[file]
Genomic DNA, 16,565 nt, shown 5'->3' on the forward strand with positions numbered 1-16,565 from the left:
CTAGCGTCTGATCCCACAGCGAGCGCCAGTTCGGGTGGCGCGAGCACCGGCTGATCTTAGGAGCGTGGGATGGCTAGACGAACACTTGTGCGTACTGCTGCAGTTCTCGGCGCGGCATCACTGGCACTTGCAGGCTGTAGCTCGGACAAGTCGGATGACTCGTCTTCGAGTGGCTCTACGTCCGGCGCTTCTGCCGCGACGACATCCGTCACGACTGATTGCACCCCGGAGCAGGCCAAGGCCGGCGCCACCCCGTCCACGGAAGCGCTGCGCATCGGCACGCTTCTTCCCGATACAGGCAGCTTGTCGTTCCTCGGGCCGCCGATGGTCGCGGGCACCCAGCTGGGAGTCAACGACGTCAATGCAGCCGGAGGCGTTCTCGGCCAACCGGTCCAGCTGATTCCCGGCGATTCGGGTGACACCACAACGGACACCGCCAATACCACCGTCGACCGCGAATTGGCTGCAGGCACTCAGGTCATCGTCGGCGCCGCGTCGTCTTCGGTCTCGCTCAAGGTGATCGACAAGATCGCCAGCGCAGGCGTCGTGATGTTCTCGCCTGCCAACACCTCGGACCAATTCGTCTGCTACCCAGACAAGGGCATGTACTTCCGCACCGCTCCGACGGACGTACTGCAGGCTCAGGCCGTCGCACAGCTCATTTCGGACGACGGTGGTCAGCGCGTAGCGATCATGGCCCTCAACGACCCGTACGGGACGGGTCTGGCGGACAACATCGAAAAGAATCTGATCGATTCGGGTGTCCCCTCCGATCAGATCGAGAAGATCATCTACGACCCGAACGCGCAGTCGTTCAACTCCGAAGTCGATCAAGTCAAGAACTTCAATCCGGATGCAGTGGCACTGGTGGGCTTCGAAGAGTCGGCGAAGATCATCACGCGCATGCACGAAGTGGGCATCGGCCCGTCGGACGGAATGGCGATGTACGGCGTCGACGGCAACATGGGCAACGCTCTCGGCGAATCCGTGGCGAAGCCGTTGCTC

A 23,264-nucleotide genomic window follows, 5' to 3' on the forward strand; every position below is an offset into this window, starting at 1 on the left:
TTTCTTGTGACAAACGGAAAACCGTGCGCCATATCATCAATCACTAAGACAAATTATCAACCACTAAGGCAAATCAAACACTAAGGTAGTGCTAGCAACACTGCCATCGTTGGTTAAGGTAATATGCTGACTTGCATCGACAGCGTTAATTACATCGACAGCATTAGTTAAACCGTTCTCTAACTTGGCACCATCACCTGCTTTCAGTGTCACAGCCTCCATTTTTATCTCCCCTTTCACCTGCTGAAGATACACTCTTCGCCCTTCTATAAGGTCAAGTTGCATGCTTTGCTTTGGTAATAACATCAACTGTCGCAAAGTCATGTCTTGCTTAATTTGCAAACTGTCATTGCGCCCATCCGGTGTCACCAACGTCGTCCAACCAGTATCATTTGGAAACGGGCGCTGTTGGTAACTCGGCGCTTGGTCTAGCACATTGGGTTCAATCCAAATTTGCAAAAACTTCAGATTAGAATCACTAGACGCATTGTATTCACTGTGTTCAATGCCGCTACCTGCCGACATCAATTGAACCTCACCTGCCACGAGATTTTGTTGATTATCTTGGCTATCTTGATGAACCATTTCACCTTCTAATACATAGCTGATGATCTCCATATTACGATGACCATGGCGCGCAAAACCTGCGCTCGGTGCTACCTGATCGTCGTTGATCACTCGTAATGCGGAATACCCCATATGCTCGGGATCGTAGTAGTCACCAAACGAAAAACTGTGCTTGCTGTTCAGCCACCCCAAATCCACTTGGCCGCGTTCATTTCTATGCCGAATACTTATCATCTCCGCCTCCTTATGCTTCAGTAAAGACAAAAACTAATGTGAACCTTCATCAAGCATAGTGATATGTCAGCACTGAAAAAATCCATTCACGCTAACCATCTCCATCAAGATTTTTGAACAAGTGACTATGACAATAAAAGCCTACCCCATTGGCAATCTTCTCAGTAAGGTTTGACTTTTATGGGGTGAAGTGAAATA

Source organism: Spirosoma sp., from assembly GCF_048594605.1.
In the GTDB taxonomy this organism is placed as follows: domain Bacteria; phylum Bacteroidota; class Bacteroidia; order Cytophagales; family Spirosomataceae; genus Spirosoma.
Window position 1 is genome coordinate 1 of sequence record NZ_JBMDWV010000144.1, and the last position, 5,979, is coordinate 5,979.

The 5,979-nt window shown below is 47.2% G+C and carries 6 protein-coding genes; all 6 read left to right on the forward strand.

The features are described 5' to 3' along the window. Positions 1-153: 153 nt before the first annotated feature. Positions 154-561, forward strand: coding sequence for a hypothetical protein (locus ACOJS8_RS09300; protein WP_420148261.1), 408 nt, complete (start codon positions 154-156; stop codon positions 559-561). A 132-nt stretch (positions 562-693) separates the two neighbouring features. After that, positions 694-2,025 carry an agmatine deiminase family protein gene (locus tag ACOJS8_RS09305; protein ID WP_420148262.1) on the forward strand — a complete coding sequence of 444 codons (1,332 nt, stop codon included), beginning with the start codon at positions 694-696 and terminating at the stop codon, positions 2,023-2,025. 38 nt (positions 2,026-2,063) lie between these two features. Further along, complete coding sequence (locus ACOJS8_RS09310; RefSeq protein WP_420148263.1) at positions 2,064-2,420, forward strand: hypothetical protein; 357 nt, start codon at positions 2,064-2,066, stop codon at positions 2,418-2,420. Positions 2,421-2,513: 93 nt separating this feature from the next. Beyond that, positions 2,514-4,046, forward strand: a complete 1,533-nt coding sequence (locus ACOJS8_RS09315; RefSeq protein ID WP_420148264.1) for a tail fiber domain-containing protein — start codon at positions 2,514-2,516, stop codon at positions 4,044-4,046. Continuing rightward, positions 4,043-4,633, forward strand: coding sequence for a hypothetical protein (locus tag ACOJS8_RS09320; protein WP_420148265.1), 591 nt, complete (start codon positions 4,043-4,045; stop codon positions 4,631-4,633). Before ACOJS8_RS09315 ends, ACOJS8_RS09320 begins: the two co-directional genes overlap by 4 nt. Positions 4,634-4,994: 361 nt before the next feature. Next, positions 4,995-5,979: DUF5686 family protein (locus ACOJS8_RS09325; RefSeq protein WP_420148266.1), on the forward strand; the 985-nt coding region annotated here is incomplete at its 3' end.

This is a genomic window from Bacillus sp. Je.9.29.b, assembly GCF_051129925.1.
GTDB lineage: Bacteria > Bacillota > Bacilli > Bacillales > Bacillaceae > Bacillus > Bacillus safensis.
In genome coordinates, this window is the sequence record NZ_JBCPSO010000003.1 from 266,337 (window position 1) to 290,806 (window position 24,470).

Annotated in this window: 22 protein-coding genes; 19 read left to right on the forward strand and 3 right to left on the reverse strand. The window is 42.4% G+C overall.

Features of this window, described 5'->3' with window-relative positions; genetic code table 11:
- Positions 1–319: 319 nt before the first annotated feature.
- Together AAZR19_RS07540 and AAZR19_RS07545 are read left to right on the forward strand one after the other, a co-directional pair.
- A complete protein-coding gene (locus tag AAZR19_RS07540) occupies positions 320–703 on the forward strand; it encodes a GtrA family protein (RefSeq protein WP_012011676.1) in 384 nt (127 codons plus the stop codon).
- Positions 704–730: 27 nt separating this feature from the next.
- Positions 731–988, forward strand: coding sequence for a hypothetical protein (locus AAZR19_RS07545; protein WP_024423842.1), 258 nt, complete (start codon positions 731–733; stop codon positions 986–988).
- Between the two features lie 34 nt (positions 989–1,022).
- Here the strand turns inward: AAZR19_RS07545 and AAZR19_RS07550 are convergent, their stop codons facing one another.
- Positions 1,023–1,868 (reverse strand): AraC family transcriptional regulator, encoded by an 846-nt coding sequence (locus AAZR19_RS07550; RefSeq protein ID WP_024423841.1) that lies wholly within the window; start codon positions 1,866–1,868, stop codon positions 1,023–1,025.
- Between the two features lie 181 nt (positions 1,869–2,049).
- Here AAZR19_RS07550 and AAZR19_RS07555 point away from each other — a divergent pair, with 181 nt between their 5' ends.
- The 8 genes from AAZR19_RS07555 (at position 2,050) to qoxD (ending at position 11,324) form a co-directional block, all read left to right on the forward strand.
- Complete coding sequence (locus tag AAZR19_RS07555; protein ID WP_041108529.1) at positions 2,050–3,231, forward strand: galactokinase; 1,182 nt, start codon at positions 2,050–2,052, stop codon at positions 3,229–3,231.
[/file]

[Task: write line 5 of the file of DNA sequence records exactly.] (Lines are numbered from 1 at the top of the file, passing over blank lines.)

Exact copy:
Source organism: Spirosoma sp., from assembly GCF_048594605.1.